I'm the lucky one. I get to stay home and try to keep warm. The heat goes up and the sweaters and blankets come out. It really is a battle, since once that first bone deep chill settles in, I'll be cold until April. I spend the day mopping the tile by the front door every time someone comes in, because the puddles are awfully slippery. There is also the constant hunt for mittens and scarves. Then it is the search for ice skates and wondering why the kids feet can't fit the skates for more than one season.
If a chinook doesn't blow its warm winds through and melt everything before the weekend, I imagine the kids will pull out the toboggans and sleds. The sledding hill will be covered with children and parents will be home putting on the kettle for another round of hot chocolate.
And me - my favorite thing to do is sit on the couch wrapped in a blanket and look out my front window at the snow quietly drifting to the ground. I love the iridescent glitter that covers my front lawn and makes the world seem peaceful and clean. I can do without the cold but the beauty of the season makes up for it somehow.
Monday, 26 November 2007
I enjoy reading about the Amish people and how they deal with things in their own culture and how they interact with the outside world. Beverly Lewis writes about these people with understanding and empathy. She develops her characters well and uses great descriptions. In this story I find myself rooting for the characters and yet not sure how she will write the final book to get things to work out. I can't wait to read the last book in the series.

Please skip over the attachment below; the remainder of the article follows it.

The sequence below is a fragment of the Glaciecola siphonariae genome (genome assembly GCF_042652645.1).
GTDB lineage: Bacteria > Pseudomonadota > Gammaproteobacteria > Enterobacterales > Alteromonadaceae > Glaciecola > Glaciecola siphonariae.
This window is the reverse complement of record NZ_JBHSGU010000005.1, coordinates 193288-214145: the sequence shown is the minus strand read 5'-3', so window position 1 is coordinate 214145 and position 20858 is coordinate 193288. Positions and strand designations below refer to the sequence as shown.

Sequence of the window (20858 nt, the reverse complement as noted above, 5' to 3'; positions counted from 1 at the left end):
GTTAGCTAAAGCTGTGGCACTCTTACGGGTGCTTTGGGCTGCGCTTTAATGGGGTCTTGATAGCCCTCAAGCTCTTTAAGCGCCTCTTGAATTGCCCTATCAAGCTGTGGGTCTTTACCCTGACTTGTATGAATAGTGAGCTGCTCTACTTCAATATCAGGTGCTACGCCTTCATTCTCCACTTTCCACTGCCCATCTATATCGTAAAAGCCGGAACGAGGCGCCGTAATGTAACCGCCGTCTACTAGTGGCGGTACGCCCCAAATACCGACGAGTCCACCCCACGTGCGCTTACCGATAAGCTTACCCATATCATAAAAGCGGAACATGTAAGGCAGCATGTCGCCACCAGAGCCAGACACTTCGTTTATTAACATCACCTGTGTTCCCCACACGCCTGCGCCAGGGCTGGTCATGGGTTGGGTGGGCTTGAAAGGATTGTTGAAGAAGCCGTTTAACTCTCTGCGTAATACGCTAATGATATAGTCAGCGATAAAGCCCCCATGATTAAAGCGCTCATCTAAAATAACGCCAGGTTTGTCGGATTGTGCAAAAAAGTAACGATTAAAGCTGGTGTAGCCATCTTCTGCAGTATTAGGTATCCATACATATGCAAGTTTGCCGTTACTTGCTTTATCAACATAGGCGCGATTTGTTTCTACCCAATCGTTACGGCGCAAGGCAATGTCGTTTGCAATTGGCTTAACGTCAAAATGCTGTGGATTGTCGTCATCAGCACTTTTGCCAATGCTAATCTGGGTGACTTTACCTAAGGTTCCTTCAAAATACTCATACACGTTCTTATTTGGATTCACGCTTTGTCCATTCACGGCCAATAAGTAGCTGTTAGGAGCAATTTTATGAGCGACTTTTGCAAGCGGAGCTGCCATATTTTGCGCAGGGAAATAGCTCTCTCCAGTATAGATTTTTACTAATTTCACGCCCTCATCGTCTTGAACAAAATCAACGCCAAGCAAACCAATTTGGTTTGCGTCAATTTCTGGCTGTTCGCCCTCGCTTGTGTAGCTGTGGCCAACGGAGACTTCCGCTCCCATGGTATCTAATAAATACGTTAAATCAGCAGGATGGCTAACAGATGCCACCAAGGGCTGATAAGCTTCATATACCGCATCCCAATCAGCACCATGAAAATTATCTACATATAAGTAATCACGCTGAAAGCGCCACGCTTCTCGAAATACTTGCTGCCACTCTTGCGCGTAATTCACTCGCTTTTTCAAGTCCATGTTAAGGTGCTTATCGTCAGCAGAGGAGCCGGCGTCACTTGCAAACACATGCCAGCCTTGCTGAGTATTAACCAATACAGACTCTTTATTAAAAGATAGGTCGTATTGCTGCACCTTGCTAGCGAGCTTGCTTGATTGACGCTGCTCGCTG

Sunday, 25 November 2007
He has achieved success
who has lived well,
laughed often, and loved much;
who has enjoyed the trust of
the respect of intelligent men and
the love of little children;
who has filled his niche and accomplished his task;
who has left the world better than he found it
whether by an improved poppy,
a perfect poem or a rescued soul;
who has never lacked appreciation of Earth's beauty
or failed to express it;
who has always looked for the best in others and
given them the best he had;
whose life was an inspiration;
whose memory a benediction.
-Bessie Anderson Stanley
Saturday, 24 November 2007
Tonight I get to have a guest blogger. My husband has a theory he would love some feedback on. Enjoy.
"Stephanie and I were out together last night and we had a discussion on the topic of inappropriate things in cinema and books. I shared that I find language and steamy scenes in books much more disturbing than on the screen.
"In response to her question of “why do you think that is?”, I came to the (unscientific) conclusion that having something inappropriate that pops up unawares in a movie is being “thrust upon us” and coming from the outside, where we can to some degree (and at least on the surface) reject it as someone else’s words or actions.